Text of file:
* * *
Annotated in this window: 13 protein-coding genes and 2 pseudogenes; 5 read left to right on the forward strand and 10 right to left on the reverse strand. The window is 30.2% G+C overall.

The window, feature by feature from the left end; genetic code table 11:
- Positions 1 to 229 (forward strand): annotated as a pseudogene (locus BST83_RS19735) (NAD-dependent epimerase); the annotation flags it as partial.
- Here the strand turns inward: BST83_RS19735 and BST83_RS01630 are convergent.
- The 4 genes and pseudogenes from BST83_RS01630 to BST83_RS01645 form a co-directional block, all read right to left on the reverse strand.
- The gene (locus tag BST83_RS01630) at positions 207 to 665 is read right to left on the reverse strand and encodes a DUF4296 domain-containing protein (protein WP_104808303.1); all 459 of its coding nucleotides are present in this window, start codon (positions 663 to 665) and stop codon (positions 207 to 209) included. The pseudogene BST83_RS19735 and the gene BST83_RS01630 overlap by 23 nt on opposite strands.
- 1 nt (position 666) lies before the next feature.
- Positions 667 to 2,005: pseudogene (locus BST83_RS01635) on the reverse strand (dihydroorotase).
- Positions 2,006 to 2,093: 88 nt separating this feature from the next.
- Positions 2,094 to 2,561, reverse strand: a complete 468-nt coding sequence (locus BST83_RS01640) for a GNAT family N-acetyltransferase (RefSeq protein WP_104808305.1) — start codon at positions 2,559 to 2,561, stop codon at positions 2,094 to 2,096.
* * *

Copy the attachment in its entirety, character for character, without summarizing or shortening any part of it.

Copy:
Annotated in this window: 13 protein-coding genes and 2 pseudogenes; 5 read left to right on the forward strand and 10 right to left on the reverse strand. The window is 30.2% G+C overall.

The window, feature by feature from the left end; genetic code table 11:
- Positions 1 to 229 (forward strand): annotated as a pseudogene (locus BST83_RS19735) (NAD-dependent epimerase); the annotation flags it as partial.
- Here the strand turns inward: BST83_RS19735 and BST83_RS01630 are convergent.
- The 4 genes and pseudogenes from BST83_RS01630 to BST83_RS01645 form a co-directional block, all read right to left on the reverse strand.
- The gene (locus tag BST83_RS01630) at positions 207 to 665 is read right to left on the reverse strand and encodes a DUF4296 domain-containing protein (protein WP_104808303.1); all 459 of its coding nucleotides are present in this window, start codon (positions 663 to 665) and stop codon (positions 207 to 209) included. The pseudogene BST83_RS19735 and the gene BST83_RS01630 overlap by 23 nt on opposite strands.
- 1 nt (position 666) lies before the next feature.
- Positions 667 to 2,005: pseudogene (locus BST83_RS01635) on the reverse strand (dihydroorotase).
- Positions 2,006 to 2,093: 88 nt separating this feature from the next.
- Positions 2,094 to 2,561, reverse strand: a complete 468-nt coding sequence (locus BST83_RS01640) for a GNAT family N-acetyltransferase (RefSeq protein WP_104808305.1) — start codon at positions 2,559 to 2,561, stop codon at positions 2,094 to 2,096.